Diane Paulus‘ Hair, written by Gerome Ragni and James Rado, a Broadway revival performed at the St. James Theatre, is about the lives of hippies in the 1960s, during the Vietnam War as they try to dodge the draft and bring peace to the world.
Some say the best lighting is the one that goes unnoticed. I disagree; Joel Silver did a brilliant job on the flashy, colorful lighting in Hair. It really set the moods of the different scenes and even added a psychedelic aspect. Credit is also due to Paul Weimer for his beautiful bohemian set that incorporates the orchestra on stage. I barely noticed the orchestra. My favorite part of the set design was the patchwork carpet on the stage made of scraps from old rugs.
The music in this play was catchy and the finale “Let the Sunshine In” was great. My only complaint about the music was that at certain points, many songs came at once and it was hard to keep track of which song was being sung. The best moment of the play was when Claude was high. On his trip, he was in Vietnam, met by a man pointing a gun at him. Claude then reaches into his coat pocket and pulls out a flower. It was such a genius, beautiful, poetic moment that captured the very essence of the hippie movement. Every single actor on the stage was exceptional. They were funny and totally in character throughout the whole play, even when interacting with the audience. While the musical should have had more of a plot, everything else was executed so well that the plot wasn’t as crucial.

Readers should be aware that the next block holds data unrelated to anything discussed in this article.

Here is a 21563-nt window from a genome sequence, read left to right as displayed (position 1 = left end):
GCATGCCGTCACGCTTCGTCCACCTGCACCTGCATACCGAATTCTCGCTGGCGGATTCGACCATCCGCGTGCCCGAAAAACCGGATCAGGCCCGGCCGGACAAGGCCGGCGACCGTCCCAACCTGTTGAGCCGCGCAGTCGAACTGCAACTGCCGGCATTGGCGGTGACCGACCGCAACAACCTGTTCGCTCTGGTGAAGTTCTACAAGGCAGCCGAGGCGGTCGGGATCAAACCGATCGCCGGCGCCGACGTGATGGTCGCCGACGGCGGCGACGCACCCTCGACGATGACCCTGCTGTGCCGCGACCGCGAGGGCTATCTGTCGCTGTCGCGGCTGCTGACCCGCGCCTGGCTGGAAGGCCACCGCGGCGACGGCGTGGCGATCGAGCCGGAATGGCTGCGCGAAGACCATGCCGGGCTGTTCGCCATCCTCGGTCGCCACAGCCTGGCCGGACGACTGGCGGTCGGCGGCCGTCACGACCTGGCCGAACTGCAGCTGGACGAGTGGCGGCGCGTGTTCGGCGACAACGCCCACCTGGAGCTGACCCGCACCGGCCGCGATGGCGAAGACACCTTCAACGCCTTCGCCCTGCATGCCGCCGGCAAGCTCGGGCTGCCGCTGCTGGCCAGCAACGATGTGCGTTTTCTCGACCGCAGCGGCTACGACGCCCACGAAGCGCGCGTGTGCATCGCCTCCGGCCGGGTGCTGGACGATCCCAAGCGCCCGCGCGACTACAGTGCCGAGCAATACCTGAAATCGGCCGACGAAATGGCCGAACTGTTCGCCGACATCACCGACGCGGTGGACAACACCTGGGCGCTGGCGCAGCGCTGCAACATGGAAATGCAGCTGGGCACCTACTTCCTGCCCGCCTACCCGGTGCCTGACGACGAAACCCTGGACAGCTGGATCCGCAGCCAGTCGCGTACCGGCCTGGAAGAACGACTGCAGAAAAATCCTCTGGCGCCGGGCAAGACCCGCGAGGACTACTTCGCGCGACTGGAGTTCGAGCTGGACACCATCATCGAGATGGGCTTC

Hair was a blast and definitely worth seeing. It is currently on a U.S. tour.